I don’t know when clinical depression seeped into my pores but I remember being fourteen and waking up one morning actually feeling like a loser. So I took a look in the mirror and shut down. I withdrew. Emotionally. So bad, that I never actually let people in again. The walls went up. Sure, I made friends online but I’ve since avoided people in real life. This is also why I haven’t stayed in touch with quite a few people from my family and even a lot of my friends. Also one of the reasons why most of my friends are going to be absent from the civil wedding next month. People feel happy when there’s a wedding in the family. Not my family. Everyone is on edge and testy and snappy and they cannot wait to see me leave, like I’m this cumbersome abscess that needs draining.

This scares me, you know? Marriage. Kids. New beginnings. I’ve grown up around so much negativity I’ve ended up having far too much absorbed by my system. What if I make a terrible Mum? What if they hate me? What if, what if and what if. Too many ifs and too many buts and too much stress. Dude, I’m losing hair on my head. You can see my scalp now. Shiny and gross.

I have to stop worrying. People who grow up in unhappy environments sometimes try and spread happiness to their new families, because they don’t want history repeating, right? Please, God, just please.

Five Habits That Changed My Life

Five Habits That Changed My Life

As you get older, you face a bunch of issues, and I’m definitely no different. First came the busted kneecap. Then came the sudden appearance of astigmatism. The lactose intolerance decided it had a vendetta against me. My neck, my back, oh everything cracked. And chiropractors are expensive, and taking a bunch of pills isn’t ideal. That’s when I decided to actually do something about whatever was happening.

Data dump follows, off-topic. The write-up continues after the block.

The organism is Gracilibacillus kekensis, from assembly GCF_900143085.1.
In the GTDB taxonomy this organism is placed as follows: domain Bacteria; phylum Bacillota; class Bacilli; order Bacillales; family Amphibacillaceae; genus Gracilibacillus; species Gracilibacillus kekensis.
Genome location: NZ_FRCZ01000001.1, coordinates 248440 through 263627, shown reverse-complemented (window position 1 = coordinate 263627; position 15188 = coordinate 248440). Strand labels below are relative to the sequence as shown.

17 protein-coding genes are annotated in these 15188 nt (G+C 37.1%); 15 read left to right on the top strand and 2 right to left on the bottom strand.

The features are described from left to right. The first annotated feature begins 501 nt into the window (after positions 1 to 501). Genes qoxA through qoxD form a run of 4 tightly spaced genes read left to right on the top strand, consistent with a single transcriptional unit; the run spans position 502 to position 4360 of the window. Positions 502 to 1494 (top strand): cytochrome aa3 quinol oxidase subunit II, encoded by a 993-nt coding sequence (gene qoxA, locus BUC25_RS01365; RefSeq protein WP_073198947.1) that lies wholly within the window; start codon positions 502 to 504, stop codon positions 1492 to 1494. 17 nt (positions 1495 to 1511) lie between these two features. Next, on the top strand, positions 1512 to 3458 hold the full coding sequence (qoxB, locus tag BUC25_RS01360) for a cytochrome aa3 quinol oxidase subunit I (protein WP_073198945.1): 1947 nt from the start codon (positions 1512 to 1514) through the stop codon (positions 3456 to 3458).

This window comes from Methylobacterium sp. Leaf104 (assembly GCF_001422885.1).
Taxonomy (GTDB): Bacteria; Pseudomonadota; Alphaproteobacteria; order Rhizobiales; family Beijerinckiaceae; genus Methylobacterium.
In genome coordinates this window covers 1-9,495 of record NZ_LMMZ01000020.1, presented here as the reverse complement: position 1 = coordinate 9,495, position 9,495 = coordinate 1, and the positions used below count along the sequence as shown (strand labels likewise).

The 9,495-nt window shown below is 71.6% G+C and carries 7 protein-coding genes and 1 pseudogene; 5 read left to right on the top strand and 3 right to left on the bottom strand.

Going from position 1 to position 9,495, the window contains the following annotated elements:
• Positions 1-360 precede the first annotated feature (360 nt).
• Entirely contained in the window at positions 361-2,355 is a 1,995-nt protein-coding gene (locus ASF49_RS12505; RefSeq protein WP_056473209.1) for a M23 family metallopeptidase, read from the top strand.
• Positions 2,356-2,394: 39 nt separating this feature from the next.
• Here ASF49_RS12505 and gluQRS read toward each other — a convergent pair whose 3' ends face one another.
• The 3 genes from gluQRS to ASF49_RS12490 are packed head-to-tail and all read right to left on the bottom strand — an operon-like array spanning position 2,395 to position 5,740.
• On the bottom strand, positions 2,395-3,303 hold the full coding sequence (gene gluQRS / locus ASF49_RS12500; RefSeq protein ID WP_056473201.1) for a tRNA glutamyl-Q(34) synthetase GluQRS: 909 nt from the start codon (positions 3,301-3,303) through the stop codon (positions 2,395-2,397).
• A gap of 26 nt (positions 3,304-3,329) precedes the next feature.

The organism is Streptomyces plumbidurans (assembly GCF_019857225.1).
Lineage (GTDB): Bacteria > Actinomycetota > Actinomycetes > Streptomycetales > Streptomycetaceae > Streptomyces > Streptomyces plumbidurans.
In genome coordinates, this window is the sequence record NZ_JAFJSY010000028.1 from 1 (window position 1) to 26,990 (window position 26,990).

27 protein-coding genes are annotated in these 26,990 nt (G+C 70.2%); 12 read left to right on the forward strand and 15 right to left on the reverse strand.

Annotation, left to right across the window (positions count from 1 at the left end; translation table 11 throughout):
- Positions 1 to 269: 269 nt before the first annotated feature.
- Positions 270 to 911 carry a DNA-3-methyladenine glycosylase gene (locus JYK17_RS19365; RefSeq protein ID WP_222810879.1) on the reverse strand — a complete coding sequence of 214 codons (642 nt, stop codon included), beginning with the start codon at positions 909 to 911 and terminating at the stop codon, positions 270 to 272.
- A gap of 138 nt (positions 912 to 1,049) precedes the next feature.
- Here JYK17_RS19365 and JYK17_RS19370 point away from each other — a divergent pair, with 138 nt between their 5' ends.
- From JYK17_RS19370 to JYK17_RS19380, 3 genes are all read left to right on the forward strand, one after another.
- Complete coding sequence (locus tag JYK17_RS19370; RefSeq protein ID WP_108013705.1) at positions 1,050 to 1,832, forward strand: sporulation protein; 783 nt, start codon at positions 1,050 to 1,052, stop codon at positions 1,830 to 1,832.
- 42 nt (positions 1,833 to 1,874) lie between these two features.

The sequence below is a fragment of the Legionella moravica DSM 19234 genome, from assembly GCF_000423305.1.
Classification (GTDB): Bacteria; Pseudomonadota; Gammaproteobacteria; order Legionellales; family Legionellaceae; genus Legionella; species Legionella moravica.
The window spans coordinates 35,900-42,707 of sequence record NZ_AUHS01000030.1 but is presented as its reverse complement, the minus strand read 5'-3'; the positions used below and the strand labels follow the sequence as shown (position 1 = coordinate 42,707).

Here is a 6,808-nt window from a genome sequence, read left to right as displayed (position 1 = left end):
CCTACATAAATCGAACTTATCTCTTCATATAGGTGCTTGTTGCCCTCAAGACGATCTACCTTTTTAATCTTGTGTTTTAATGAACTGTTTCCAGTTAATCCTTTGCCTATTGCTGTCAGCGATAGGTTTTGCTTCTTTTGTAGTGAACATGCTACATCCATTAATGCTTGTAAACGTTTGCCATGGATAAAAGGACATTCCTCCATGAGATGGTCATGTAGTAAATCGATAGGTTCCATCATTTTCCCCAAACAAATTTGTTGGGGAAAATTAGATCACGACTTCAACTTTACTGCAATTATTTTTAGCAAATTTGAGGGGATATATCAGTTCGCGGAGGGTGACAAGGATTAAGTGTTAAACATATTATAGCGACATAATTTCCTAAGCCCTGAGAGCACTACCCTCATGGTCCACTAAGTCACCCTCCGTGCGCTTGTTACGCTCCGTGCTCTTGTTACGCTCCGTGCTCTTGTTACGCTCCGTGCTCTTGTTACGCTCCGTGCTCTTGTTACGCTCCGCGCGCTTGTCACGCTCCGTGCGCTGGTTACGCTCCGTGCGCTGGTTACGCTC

There isn’t much that I’ve been doing, really. Just five things, and I did ask people over on my Instagram (via a poll) if they’d be interested in reading about it, and a lot of people happened to say yes. So here goes, a comprehensive list of five things that I’ve been implementing into my daily routine, which actually have gone on to make my life a whole lot easier:

• Restricting social media activity.

Also known as minding your own business, this is an EXCELLENT way to keep your mental health great. I don’t comment on people’s posts even if they’re triggering me. I simply unfollow, or maybe mute things, and I scroll past.

I don’t post about my personal life on the internet and I don’t compare what I’ve got with what someone else’s got. When there’s no room for jealousy, because you’re nipping it in the bud, it actually helps you thrive.

And boy, am I thriving. * knock on wood *

• Logging in my meals.